This month has been pretty hectic, as DOB started a new job and blew out his right knee/foot in the same week. So I’ve been distracted driving him to work, doctor’s appointments, the gym, etc. We have hand controls in the car now and hopefully things will be a bit calmer.
We’ve also had a few quiet, rainy days, so we’ve done a bit of school nonetheless. D1 and D2 both continue to read incessantly–D2 is easily reading the Easy Reader books now: Henry and Mudge, Nate the Great, etc. D1 enjoys those and is tackling chapter books occasionally (Little House in the Big Woods), especially ones she has heard me read to her before. My sister tells me that one day when she was babysitting and the other kids were napping, D2 sat on her lap and read her grantwriting proposals: “Liberty . . . freedom . . . freedom . . . there’s a lot of freedom in this!” Mouse Soup and Mouse Tales were big hits and they are starting to tell me about the things they have read.
We’ve continued with a bit of a geographic focus, still reading about different regions of North America. We mostly read about the Arctic in May. Our anchor book was The Snow Baby, a biography of Admiral Peary’s daughter, who was born in Greenland and visited her father’s base camp often (she was a teenager before he finally made the pole). D1 especially loved this–I think she will be more intrigued by biographies and historical fiction than I ever was. I wish I could have found a copy of the original autobiography it was based on. (I hesitate to recommend the book, except for read-aloud, because it quite unnecessarily mentions twice that Admiral Peary had an Inuit mistress by whom he had a couple of children–certainly something Marie Peary did not know of in childhood and never spoke of in later life. I skipped over the paragraphs reading aloud.)
Another book about the Arctic we enjoyed was Welcome to the Ice House, by Jane Yolen. Beautiful and poetic and yet quite informative.
There were some more books about other regions we read: Morning, Noon and Night and Tulip Sees America took us across the country again; A Puffin’s Year showed us an animal on the East Coast, and Redwoods a forest on the West. Some other reads were Anatole and the Cat, The Maggie B., and The Real Princess: A Mathemagical Tale. Most of the poems we read came from a collection by Edward Lear. (And D2, especially, enjoyed reading them to himself afterwards. He’s also fond of reading Mother Goose.)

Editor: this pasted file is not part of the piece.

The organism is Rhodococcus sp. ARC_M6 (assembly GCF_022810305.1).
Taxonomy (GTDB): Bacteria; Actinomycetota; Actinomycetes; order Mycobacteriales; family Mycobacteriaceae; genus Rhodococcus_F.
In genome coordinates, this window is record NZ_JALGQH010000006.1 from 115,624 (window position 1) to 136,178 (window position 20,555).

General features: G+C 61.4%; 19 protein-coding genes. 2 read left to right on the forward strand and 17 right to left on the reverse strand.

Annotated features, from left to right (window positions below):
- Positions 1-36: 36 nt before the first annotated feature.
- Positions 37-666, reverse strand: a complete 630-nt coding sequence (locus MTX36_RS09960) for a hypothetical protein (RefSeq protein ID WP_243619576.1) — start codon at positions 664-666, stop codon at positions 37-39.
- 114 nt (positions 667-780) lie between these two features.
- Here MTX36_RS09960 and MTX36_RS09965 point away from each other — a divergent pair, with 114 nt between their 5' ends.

At the end of the month, we had just begun rereading Winnie-The-Pooh together and started All of a Kind Family in the evenings once everyone is tucked into bed.
We had the chance to visit some tall ships–old-style sailing ships with D1 and D2. They were thrilled, running all over the two joined ships until I finally gave up on keeping up with them.
D1 is communicating more and more in writing, even writing letters and notes to keep track of her thoughts and opinions. We did a few days’ work on spelling and a few days’ practice of handwriting.
We haven’t done a lot of math, but worked one day with the gems and often talk about numbers together. They’ve also been playing with some money-oriented garage sale games–making up their own rules, but I notice D1 is starting to copy down numbers oriented the right way.
We also went to see baby chicks at the farm, spent lots of time riding bikes and playing in the dirt, and met some new friends at a Memorial Day picnic. We’ll be trying out a weekly informal homeschool play day and see how that works. The older ducklings are really looking forward to it.
Bible: Finished Acts, did a few summary stories out of Revelation, and recited some key passages from the Epistles to round it out. Memorized the Great Commission (Matthew 28:18-20)
Hymn: I Will Sing of My Redeemer
Folk Song: What Shall We Do With a Drunken Sailor?
Spanish: continued singing songs